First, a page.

The Tongass Advisory Committee kicked off day 2 of its three-day meeting in Ketchikan Thursday with more than an hour of public comment. That input was consistently negative. But some committee members took that as a good sign.
Tongass Advisory Committee Member Kirk Hardcastle gave a pretty good summary of public comment presented that morning: “Conservatives say no, conservationists say no, tourism says no, fisheries biologists say no, wildlife biologists say no, timber says no, public comment says no, constituents say no, owners in the Lower 48 say no. Everybody generally, across the board, says no to what we’re doing on this TAC.”
For example, here’s Dick Coose, former district ranger for the Ketchikan Ranger District. He says there isn’t enough second-growth yet to transition now, it’s happening too fast, and the Committee should just say no.
“Quite frankly, this is a million-dollar-plus waste of time” he said. “The Forest Service has demonstrated scientifically that trying to convert to quickly is not the right way to do it.”
And here’s Buck Lindekugel of the Southeast Alaska Conservation Council. He says
environmental groups like his have submitted their own set of recommendations that would lead to a faster transition to young growth, to save remaining old stands from logging.
“Only 4 percent of the forest is the big old trees that have the most benefit to wildlife and to fish and to timber,” he said. “Unfortunately, when logging started, those biggest, most accessible trees on the flattest grounds, were targeted first. As a result of that high-grading, we don’t have the same options today that we had back then.”
So, slow it down, speed it up; either way nobody’s happy, not even committee members. But, some on the committee say, maybe if nobody’s happy, that means they found the compromise they’ve been looking for.
What they’re looking for is a set of recommendations for the U.S. Forest Service to transition away from old-growth timber harvest, replacing it with second-growth.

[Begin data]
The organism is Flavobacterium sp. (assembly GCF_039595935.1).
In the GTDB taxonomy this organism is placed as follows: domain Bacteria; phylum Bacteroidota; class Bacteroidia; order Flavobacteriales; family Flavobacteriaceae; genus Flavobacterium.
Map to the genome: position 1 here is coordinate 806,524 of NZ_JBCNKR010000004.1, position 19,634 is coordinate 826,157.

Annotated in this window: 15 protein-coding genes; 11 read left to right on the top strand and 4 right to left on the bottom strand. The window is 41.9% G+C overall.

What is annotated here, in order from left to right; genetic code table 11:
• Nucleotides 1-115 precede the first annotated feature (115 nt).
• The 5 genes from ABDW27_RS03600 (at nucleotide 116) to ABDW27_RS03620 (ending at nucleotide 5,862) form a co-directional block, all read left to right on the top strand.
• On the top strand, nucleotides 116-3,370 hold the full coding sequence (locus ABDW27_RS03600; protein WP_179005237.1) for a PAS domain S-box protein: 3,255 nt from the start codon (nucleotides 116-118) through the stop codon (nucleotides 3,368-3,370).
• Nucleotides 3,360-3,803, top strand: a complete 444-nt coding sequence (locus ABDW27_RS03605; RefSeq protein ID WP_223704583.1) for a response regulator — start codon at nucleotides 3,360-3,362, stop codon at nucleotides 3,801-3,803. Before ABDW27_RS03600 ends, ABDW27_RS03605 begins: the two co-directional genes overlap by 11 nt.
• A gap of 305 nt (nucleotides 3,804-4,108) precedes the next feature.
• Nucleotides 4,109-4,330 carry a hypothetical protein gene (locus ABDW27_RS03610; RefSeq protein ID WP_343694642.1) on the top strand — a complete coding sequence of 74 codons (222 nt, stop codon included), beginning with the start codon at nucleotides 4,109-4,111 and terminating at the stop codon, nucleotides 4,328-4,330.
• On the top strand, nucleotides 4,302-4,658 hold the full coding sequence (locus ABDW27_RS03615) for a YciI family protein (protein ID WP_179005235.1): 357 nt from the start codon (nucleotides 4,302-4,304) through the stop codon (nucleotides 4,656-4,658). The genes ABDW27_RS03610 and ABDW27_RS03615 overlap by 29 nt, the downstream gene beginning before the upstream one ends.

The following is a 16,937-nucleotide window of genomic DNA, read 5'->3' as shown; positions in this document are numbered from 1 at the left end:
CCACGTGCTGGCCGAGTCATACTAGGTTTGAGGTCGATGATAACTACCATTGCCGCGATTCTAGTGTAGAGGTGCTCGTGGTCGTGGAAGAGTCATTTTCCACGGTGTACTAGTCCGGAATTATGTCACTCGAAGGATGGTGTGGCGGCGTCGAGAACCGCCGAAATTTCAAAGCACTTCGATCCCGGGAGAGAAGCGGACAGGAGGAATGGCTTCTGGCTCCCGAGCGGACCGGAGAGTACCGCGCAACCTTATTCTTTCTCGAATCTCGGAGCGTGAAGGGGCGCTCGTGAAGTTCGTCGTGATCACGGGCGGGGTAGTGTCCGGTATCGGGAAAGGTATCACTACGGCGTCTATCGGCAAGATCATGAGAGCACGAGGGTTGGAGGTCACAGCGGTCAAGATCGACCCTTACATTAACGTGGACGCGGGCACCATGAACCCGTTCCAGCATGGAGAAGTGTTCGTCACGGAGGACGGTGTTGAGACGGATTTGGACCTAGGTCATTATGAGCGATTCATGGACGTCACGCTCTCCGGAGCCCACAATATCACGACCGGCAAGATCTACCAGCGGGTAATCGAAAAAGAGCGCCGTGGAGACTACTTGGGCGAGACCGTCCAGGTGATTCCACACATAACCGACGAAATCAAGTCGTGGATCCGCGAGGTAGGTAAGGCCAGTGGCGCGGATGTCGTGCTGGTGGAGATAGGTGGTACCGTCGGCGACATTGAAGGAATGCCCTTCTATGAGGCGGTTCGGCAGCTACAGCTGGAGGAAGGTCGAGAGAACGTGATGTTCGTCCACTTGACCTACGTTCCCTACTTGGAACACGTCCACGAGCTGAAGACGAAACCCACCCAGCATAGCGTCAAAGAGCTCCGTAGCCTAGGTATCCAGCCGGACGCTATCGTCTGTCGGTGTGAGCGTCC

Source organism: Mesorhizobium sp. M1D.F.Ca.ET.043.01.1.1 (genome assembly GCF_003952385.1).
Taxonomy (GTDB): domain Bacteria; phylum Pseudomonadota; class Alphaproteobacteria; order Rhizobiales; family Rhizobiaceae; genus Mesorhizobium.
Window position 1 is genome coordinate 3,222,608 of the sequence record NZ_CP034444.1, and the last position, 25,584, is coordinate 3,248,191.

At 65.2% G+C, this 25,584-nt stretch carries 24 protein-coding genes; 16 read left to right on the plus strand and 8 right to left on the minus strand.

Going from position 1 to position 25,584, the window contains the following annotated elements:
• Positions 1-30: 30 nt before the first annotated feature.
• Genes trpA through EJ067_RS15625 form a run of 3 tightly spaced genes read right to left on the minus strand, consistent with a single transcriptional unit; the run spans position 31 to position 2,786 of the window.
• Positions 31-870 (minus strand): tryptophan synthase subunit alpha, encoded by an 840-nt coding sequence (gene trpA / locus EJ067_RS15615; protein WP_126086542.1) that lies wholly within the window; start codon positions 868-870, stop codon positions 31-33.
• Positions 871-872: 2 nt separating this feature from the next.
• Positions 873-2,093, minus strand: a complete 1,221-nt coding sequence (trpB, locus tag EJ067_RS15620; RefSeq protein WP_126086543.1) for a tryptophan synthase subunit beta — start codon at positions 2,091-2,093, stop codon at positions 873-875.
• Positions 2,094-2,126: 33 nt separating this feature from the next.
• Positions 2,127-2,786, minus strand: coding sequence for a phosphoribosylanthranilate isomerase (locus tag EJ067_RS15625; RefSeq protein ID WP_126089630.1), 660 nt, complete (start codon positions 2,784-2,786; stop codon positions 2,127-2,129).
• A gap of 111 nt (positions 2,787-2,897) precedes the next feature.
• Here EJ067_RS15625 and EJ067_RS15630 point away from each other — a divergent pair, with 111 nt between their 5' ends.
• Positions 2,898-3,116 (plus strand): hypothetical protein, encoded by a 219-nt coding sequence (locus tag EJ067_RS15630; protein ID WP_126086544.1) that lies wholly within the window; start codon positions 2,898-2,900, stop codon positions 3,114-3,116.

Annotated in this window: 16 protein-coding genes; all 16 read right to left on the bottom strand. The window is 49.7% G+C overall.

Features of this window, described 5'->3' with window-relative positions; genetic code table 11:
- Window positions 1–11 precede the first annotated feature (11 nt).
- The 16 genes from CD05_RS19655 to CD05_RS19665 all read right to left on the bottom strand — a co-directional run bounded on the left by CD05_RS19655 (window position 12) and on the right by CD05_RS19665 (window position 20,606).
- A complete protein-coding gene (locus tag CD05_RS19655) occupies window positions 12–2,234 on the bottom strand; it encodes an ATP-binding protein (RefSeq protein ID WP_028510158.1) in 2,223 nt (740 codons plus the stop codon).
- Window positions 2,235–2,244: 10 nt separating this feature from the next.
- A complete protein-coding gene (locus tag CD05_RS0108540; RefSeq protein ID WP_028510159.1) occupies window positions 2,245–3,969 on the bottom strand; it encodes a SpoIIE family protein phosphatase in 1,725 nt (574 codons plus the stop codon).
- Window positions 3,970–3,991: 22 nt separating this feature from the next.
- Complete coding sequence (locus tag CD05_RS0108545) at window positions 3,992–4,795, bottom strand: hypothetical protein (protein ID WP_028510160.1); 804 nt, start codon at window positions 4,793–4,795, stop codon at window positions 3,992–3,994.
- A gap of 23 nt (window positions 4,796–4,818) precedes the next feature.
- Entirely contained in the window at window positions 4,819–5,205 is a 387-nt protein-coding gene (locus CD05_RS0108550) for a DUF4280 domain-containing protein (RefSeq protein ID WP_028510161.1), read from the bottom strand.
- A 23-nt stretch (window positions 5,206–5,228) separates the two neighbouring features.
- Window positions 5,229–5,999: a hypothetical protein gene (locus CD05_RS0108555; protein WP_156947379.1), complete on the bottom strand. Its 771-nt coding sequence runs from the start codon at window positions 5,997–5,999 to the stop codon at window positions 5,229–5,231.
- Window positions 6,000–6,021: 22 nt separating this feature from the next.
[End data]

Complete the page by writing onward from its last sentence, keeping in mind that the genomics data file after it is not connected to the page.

Committee Member Brian McNitt represents conservation interests. He says the fact that people are uncomfortable means there’s a realization that change is going to happen. But, he says, change is needed.
“I guess my thought is, when I hear all the ‘nos,’ that to me means, ‘I want to leave things the same.’ My question is, ‘How’s that been working for you?’” he said.
After public comment, the committee got into some details of their draft set of recommendations. There were areas where they all pretty much agree, such as transitioning to second growth within 15 years, and using a one-to-one replacement ratio during that transition.
Then there were areas with less agreement. A bullet point regarding five-year goals was a big discussion point, and showed where some on the committee were uncomfortable, just like the people who testified earlier.
The proposal was for the Forest Service to map out and start planning potential old-growth sales while starting the preliminary work for second-growth. The idea is that what’s potentially available during the transition will then be known, giving the timber industry some reassurance. After five years, the focus would switch and the true transition would begin.
Conservationists on the committee are a little worried about continued old-growth logging. Timber reps are equally nervous about what they say is a “hard stop date” for old-growth.
Here’s Eric Nichols, a timber industry representative: “You’re saying that year five, we’re going to look back and see if our young growth is anywhere close. But also year five, we can’t plan any more old growth. So, at some point, you’re planning process is gone, and now you’re saying, ‘We don’t have any young growth. What are we going to do now?’”
McNitt pointed out that conservationists on the committee were recommending that the Forest Service devote resources to planning old-growth timber harvests. That’s not a comfortable place for them, either.
“It’s that uncomfortable space in the middle that sometime, like all this, you have to get to,” he said.
And that uncomfortable space, where everyone feels a little insecure, seems to be where the committee is headed.
Update: The committee continued discussing its recommendations through Thursday afternoon. A vote is possible Friday morning.